Parma make welcome return to Italy's top table
It is hard to imagine that Parma were once the cream of Serie A - hamming it up as part of the 'seven sisters' of top-flight Italian football and serving-up a veritable feast of exciting action across Europe.
Fabio Cannavaro, Lillian Thuram, Gigi Buffon, Hernan Crespo and Juan Sebastian Veron were just some of the star names to wear the shirt in the mid-90s and early noughties.
It all turned sour when it became clear that diary giant and club backer Parmalat was nothing more than an empty vat of hot air.
And like another shooting star of the era, the Spice Girls, it seemed that the GiallobluÃ¢ÂÂs 15 minutes of fame were up despite the presence of Adrian Mutu and Adriano in their ranks.
Inter claimed the 2008 title on the last day of the season at the compact Ennio Tardini stadium, and in doing so sent the sad-looking home team Ã¢ÂÂ now renamed FC instead of AC - down to Serie B.
In keeping with what is a perfectly-laid out and welcoming city, Parma went back to being the quiet back-water famed for its cheese and ham.
However, there have stirrings on the football front once again in Emilia-Romagna after the teamÃ¢ÂÂs return to the top flight along with another blast from the past, Bari, and yo-yo boys Livorno.
It may be a long way from the salad days of cutting a swath through the UEFA Cup and pushing Juventus and Luciano Moggi to the brink of hypertension, but at least they are back on solid ground.
Fresh-faced owner Tommaso Ghirardi has put a bit of the wham back into Parma, settling on experienced coach Francesco Guidolin who was finally released from his Ã¢ÂÂget me out of trouble and then IÃ¢ÂÂll dump you againÃ¢ÂÂ clause by Palermo president Maurizio Zamparini.
Guidolin, who at 53 likes nothing more than taking off to the Italian Alps for a 100-km bike ride during his down time, has been there and seen it all before, but retains an enthusiasm more in keeping with a man starting out on a career free of hard knocks.
The homely environment surrounding the team and the city is illustrated perfectly by the decision to hold recent pre-season training sessions in a local park.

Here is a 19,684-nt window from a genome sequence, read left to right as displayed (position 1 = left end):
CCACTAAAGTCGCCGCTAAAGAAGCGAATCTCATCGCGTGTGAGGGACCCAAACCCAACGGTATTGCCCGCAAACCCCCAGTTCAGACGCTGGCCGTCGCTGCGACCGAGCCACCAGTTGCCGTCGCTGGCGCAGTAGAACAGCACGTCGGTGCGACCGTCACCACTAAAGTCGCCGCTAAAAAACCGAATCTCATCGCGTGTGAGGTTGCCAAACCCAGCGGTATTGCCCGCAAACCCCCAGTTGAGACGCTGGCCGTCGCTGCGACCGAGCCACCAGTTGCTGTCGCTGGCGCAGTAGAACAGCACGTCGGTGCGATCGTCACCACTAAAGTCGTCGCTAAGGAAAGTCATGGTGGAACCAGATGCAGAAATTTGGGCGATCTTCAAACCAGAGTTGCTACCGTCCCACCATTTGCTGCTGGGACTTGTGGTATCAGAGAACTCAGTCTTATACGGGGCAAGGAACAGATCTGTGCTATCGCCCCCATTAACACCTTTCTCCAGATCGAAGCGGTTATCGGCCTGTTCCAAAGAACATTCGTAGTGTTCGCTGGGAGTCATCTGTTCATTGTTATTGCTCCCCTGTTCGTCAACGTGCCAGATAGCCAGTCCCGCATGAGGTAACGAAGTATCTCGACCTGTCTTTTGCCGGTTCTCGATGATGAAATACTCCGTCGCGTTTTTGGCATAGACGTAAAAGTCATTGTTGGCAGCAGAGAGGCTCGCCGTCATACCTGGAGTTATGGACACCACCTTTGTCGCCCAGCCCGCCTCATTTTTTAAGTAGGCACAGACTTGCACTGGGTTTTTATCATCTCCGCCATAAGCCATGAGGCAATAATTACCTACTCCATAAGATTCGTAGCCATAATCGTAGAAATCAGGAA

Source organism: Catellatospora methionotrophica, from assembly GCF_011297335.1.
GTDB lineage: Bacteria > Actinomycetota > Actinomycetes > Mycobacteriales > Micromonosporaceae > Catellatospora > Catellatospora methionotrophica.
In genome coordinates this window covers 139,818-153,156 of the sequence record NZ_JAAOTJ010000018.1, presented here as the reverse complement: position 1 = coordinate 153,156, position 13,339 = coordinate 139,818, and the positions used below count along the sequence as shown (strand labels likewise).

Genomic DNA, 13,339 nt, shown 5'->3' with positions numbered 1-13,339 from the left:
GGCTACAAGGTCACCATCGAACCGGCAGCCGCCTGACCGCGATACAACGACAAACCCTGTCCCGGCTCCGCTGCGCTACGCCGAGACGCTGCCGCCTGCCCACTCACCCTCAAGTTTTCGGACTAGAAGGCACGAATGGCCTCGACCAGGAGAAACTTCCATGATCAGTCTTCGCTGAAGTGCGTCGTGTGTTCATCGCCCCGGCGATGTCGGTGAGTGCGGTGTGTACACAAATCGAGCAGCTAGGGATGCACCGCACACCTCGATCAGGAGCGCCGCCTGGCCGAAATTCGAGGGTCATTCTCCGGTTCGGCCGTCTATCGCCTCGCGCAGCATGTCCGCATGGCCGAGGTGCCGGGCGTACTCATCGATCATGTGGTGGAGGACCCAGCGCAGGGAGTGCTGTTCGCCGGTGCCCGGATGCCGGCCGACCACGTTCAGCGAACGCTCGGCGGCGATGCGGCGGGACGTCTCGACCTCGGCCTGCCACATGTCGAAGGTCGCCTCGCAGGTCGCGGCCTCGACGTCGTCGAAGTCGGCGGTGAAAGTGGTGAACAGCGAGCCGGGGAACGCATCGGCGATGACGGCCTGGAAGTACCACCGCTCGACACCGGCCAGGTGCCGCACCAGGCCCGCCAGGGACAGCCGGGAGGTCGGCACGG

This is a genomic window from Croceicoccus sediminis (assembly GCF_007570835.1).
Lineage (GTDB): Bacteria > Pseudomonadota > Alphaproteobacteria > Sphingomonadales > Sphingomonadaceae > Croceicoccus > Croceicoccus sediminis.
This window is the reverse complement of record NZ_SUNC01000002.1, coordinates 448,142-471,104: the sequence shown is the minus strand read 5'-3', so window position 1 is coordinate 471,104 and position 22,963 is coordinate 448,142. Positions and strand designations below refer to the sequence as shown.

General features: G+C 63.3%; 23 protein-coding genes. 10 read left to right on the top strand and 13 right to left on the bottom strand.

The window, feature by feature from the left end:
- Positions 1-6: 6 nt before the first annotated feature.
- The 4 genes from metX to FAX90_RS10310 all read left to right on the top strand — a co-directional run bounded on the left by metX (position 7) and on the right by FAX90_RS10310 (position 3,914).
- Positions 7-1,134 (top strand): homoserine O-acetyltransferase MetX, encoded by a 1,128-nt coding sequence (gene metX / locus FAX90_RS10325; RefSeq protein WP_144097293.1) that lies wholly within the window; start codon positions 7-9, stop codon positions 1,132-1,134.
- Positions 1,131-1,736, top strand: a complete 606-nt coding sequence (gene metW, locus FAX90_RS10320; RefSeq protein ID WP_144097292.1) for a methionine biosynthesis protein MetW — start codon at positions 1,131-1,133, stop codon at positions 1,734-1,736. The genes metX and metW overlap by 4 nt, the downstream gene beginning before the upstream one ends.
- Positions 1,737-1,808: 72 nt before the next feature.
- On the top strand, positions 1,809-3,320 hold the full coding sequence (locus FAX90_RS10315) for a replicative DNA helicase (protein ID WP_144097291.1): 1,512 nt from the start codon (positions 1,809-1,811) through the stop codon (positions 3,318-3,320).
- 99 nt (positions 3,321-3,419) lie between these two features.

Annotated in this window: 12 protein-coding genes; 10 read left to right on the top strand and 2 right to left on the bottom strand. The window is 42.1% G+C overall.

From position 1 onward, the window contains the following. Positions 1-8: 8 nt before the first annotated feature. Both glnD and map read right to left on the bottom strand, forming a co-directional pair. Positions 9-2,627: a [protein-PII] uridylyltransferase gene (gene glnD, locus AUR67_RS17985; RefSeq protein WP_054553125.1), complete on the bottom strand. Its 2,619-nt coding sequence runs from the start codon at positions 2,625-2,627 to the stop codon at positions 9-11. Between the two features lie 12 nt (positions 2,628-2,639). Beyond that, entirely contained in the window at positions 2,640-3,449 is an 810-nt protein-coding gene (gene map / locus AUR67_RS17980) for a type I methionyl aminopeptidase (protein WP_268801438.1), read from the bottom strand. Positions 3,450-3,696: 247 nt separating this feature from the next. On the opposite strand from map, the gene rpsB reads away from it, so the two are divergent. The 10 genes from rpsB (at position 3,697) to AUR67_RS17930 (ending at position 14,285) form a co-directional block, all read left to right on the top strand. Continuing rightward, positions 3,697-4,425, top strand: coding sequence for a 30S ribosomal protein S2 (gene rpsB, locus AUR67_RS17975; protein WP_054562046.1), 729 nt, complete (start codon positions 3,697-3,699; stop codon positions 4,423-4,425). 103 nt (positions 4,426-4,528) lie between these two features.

OK, it is not any old piece of greenery but the marvellously-kept and stunning Cittadella Park.
An inciting venue for anyone visiting the city, and made even more welcoming for the Parma players by the number of bikini-clad females enjoying the summer sun.
The players sweated away in the August heat and then took time to sign autographs and chat to the fans in shade of the tree-lined avenues.
All very relaxing, but the level-headed Guidolin and his men are going to need all the good will they can muster for the campaign ahead.
The only 'big-name' signings have been Christian Panucci, who at 36 has promised that his days of stirring dressing-room discord are behind him, and forgotten man Valeri Bojinov - on loan from Manchester City - having only kicked a ball about three times in two years following a series of nasty ligament snaps.
Apart from that, there is a journeyman feel to the rest of the squad, in the likes of captain Stefano Morrone, defender Alessandro Lucarelli and former Genoa free-roaming dribbler LeÃÂ²n.
One to look out for is 19-year-old Alberto Paloschi, on a co-ownership deal with AC Milan, where he scored some 18 seconds into his debut a few years back.
The young striker netted 12 goals last season and, having played for Italy at very level up to U21, is being touted as a future full international much in the Giuseppe Rossi mould Ã¢ÂÂ who of course started out at Tardini.
Parma may not be living off the fat of the land, but with a little luck and plenty of hard work they can survive at the top table.
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